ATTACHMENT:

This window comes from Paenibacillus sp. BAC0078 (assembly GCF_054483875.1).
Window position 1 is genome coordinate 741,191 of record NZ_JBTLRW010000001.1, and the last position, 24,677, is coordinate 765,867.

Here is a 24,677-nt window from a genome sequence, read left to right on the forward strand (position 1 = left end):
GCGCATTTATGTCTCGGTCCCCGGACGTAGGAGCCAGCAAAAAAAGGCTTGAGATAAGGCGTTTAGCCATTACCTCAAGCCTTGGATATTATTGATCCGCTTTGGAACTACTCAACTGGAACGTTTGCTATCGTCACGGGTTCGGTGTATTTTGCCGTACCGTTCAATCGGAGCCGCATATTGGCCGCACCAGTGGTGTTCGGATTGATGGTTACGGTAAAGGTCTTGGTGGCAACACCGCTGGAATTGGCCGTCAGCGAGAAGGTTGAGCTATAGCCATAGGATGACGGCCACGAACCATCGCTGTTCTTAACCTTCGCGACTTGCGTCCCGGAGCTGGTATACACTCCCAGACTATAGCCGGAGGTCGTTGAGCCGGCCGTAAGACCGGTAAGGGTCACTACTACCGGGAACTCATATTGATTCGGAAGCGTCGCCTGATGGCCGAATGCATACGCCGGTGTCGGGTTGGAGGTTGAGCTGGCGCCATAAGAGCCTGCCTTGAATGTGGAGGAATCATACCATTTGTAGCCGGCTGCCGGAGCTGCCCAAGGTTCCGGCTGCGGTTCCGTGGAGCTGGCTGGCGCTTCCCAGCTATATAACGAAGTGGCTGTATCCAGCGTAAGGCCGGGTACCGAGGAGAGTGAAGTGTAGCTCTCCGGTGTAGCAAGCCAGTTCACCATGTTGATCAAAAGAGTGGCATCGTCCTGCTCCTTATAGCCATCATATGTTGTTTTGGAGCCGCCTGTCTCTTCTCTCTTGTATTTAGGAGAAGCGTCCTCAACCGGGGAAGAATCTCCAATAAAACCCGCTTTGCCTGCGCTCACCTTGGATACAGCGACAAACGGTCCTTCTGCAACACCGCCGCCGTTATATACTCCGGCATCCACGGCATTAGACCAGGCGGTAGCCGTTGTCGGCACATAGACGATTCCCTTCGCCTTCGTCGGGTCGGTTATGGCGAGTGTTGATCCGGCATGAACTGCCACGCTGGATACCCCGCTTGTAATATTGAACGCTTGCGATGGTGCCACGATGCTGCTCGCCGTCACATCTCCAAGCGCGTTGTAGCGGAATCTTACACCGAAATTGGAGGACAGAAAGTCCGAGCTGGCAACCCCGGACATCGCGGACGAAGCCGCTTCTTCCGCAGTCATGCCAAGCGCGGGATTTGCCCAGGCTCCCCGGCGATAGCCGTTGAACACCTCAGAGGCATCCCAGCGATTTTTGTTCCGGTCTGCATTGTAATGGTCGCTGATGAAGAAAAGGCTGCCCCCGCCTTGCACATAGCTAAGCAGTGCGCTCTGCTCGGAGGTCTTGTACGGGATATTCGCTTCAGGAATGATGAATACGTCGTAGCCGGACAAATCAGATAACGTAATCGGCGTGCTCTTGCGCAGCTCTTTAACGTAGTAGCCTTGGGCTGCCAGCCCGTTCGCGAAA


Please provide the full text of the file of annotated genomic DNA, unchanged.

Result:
This window comes from Paenibacillus sp. BAC0078 (assembly GCF_054483875.1).
Window position 1 is genome coordinate 741,191 of record NZ_JBTLRW010000001.1, and the last position, 24,677, is coordinate 765,867.

Here is a 24,677-nt window from a genome sequence, read left to right on the forward strand (position 1 = left end):
GCGCATTTATGTCTCGGTCCCCGGACGTAGGAGCCAGCAAAAAAAGGCTTGAGATAAGGCGTTTAGCCATTACCTCAAGCCTTGGATATTATTGATCCGCTTTGGAACTACTCAACTGGAACGTTTGCTATCGTCACGGGTTCGGTGTATTTTGCCGTACCGTTCAATCGGAGCCGCATATTGGCCGCACCAGTGGTGTTCGGATTGATGGTTACGGTAAAGGTCTTGGTGGCAACACCGCTGGAATTGGCCGTCAGCGAGAAGGTTGAGCTATAGCCATAGGATGACGGCCACGAACCATCGCTGTTCTTAACCTTCGCGACTTGCGTCCCGGAGCTGGTATACACTCCCAGACTATAGCCGGAGGTCGTTGAGCCGGCCGTAAGACCGGTAAGGGTCACTACTACCGGGAACTCATATTGATTCGGAAGCGTCGCCTGATGGCCGAATGCATACGCCGGTGTCGGGTTGGAGGTTGAGCTGGCGCCATAAGAGCCTGCCTTGAATGTGGAGGAATCATACCATTTGTAGCCGGCTGCCGGAGCTGCCCAAGGTTCCGGCTGCGGTTCCGTGGAGCTGGCTGGCGCTTCCCAGCTATATAACGAAGTGGCTGTATCCAGCGTAAGGCCGGGTACCGAGGAGAGTGAAGTGTAGCTCTCCGGTGTAGCAAGCCAGTTCACCATGTTGATCAAAAGAGTGGCATCGTCCTGCTCCTTATAGCCATCATATGTTGTTTTGGAGCCGCCTGTCTCTTCTCTCTTGTATTTAGGAGAAGCGTCCTCAACCGGGGAAGAATCTCCAATAAAACCCGCTTTGCCTGCGCTCACCTTGGATACAGCGACAAACGGTCCTTCTGCAACACCGCCGCCGTTATATACTCCGGCATCCACGGCATTAGACCAGGCGGTAGCCGTTGTCGGCACATAGACGATTCCCTTCGCCTTCGTCGGGTCGGTTATGGCGAGTGTTGATCCGGCATGAACTGCCACGCTGGATACCCCGCTTGTAATATTGAACGCTTGCGATGGTGCCACGATGCTGCTCGCCGTCACATCTCCAAGCGCGTTGTAGCGGAATCTTACACCGAAATTGGAGGACAGAAAGTCCGAGCTGGCAACCCCGGACATCGCGGACGAAGCCGCTTCTTCCGCAGTCATGCCAAGCGCGGGATTTGCCCAGGCTCCCCGGCGATAGCCGTTGAACACCTCAGAGGCATCCCAGCGATTTTTGTTCCGGTCTGCATTGTAATGGTCGCTGATGAAGAAAAGGCTGCCCCCGCCTTGCACATAGCTAAGCAGTGCGCTCTGCTCGGAGGTCTTGTACGGGATATTCGCTTCAGGAATGATGAATACGTCGTAGCCGGACAAATCAGATAACGTAATCGGCGTGCTCTTGCGCAGCTCTTTAACGTAGTAGCCTTGGGCTGCCAGCCCGTTCGCGAAA